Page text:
On 20-Jul-08, at 1:00 PM, Steve Richter wrote:
Maybe those who did not
like the pre compiler idea in the first place spread enough doubt to
convince IBM mgmt that there was no use funding the effort.
Wrong wrong wrong. Nobody "did not like it" - it was enthusiastically
welcomed as I recall. But at that time I don't think there were any
notions of an alternative technology. And that is what we are talking
about here. I suspect that the pre-compiler approach was used because
that was how the RPG RPT processor had worked in the past and a few
other similar things worked that way too. But in retrospect, if you
think about it, a pre-compiler is a pretty silly way of implementing
embedded SQL. Note that I _love_ imbedded SQL. It is the
implementation methodology that in my opinion was a poor choice.
If you use a pre-compiler, then the pre-compiler has to be able to
completely parse the host language. So it has to understand RPG, and
COBOL, and C, and ... Not only that, but _every_ time there is a
change in the host compiler you have to make a corresponding change in
its pre-compiler. That inevitably results in the pre-compiler falling
behind the host compiler as we saw for many many releases. It still
hasn't caught up and may never quite do so.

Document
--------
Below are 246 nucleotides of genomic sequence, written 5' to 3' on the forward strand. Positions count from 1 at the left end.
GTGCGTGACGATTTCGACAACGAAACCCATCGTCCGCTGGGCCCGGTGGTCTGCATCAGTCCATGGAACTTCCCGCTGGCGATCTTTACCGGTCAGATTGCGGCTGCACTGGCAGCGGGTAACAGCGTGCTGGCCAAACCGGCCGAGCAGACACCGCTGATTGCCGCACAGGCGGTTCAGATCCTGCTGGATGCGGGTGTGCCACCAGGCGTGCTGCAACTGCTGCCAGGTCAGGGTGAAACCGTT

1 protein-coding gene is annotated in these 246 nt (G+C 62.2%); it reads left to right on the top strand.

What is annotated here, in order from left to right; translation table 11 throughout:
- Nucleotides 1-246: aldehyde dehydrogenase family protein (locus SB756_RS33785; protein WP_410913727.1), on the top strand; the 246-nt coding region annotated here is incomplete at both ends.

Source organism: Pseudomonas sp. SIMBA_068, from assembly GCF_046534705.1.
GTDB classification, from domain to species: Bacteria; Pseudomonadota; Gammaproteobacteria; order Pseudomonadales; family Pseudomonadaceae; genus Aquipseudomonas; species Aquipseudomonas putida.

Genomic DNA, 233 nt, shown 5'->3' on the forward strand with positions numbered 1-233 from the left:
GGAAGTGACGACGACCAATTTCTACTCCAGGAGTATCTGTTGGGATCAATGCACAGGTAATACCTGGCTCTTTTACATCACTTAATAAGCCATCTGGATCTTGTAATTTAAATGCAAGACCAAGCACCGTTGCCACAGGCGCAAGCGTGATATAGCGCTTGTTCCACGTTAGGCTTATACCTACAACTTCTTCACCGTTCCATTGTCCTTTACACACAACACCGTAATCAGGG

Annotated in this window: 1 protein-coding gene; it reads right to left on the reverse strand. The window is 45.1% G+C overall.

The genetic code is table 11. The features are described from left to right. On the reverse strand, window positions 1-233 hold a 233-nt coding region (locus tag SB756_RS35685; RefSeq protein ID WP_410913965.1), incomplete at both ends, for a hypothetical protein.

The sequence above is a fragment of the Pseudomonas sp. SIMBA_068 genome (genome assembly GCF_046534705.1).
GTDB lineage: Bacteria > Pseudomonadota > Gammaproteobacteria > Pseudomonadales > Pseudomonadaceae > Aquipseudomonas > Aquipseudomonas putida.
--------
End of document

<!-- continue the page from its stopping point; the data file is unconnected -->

Now contrast that with a possible alternative implementation where the
compiler is modified to recognize the Exec SQL - and parse the
following text only to the extent of determining where the end of the
SQL command string is. It then passes that string to the SQL
compiler. At this point the SQL compiler could potentially perform a
basic parse to identify all host variables required and store the
command for subsequent processing. Once the compiler completes
processing of the source, it then calls the SQL compiler to go do its
thing. As part of that process, SQL can make requests of the host
compiler's dictionary services to establish the data type etc. of any
host variables used. In this way it can fully validate the SQL. This
isn't a complete solution as is because the Exec SQL has to be
replaced by a host language "something" to invoke the SQL code but you
get the idea.
The primary advantages are that:
- The SQL compiler never needs to know anything about the host
language. As a result you can enhance the host language without SQL
having to know or care. The only time there really needs to be change
is if new data types are introduced.
- You can imbed SQL in new languages and the SQL components don't
care. Embed SQL "properly" in Java, or CL or ...
- You can embed other "service languages" in host languages and the
only change needed in the host compiler is to recognize a new Exec XXX.
_That_ in my opinion is the opportunity that was missed. When they
decided to spend the money to bring the pre-compiler up-to-date they
should have spent the additional $ up front to switch to a technology
that would have minimized the impact of future changes. They opted
instead to spend a little less at the time and to keep spending, and
spending and ... That plus the inevitability of one day falling
further out of sync again.
Things are better than they were - just not as good as they could have